There are few organs remaining in West Australia of historical importance; most which had a claim have been altered beyond recognition. Unfortunately there is no protection for organs which form part of our heritage in this State. The oldest organ in original condition is the 1891 Hill & Son instrument in St John's Church, Albany. Two others have a unique significance historically. One, by English builder Albert Pease (in Holy Trinity Anglican Church, York), is in original condition, having been restored recently without alteration. This organ, according to English organbuilder N.P. Mander, is the only remaining unaltered example of its builder's work and one of only two Pease organs still in existence. The other is the Albert Moser organ in the Benedictine Abbey Pro-Cathedral in New Norcia. This large two-manual organ has a most unusual specification, together with a number of unusual features; it also has survived unaltered stylistically apart from the electrification of the console. There are a few others: an original Fuller in Scots Church, Fremantle; a Monk in Wesley Church, York; and a Hill & Son in St Luke's Church, Mosman Park. In addition, there are the two largely unaltered Clifton organs: one in St John's, Kalgoorlie and the other at St Alban's, Highgate, both of which are of great significance. Little else remains. The oldest organ without doubt is an English organ in an 18th century case imported for St Mary in the Valley, Kelmscott some years ago. This instrument was originally thought by some to be by one of the early English builders such as Father Smith or Snetzler, but later opinion is that it is of early 19th century origin built into an 18th century English case. Whatever its origin it has been altered, albeit probably more than 100 years ago.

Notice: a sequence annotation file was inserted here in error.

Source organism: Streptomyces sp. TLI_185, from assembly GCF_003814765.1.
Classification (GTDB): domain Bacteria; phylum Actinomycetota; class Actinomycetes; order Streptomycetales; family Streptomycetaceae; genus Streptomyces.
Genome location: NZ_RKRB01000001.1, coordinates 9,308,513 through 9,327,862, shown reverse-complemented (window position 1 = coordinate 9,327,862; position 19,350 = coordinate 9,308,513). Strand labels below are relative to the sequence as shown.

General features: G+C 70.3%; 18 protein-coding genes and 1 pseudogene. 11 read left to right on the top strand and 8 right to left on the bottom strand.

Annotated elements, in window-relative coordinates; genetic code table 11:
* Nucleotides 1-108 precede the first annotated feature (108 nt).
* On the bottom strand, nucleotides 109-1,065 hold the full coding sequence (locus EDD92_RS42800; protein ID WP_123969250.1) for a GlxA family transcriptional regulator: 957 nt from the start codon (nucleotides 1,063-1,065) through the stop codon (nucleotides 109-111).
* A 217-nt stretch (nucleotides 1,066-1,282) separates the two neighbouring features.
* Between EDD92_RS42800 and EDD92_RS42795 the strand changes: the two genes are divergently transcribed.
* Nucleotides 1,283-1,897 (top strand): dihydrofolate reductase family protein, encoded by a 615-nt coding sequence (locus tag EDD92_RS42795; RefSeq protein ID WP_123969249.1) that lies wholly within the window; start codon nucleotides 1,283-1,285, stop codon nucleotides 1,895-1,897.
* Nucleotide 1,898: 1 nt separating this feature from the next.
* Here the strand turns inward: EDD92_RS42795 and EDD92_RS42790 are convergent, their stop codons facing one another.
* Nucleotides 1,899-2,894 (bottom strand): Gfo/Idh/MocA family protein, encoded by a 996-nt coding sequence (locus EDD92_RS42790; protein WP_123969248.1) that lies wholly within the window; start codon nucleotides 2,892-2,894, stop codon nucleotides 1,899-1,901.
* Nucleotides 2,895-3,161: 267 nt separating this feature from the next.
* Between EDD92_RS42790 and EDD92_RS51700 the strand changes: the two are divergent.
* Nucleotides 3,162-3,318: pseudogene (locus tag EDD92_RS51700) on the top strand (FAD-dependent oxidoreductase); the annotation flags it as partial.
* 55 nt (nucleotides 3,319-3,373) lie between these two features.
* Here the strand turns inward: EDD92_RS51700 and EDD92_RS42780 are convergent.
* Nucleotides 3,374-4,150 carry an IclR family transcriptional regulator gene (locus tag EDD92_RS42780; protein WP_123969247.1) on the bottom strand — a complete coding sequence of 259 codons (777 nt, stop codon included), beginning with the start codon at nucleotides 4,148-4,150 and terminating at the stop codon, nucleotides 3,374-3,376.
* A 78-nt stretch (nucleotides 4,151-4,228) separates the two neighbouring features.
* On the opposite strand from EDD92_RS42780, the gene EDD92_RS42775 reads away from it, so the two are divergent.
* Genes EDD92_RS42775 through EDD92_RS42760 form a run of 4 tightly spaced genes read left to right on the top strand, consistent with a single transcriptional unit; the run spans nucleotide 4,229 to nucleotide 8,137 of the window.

OHTA 1999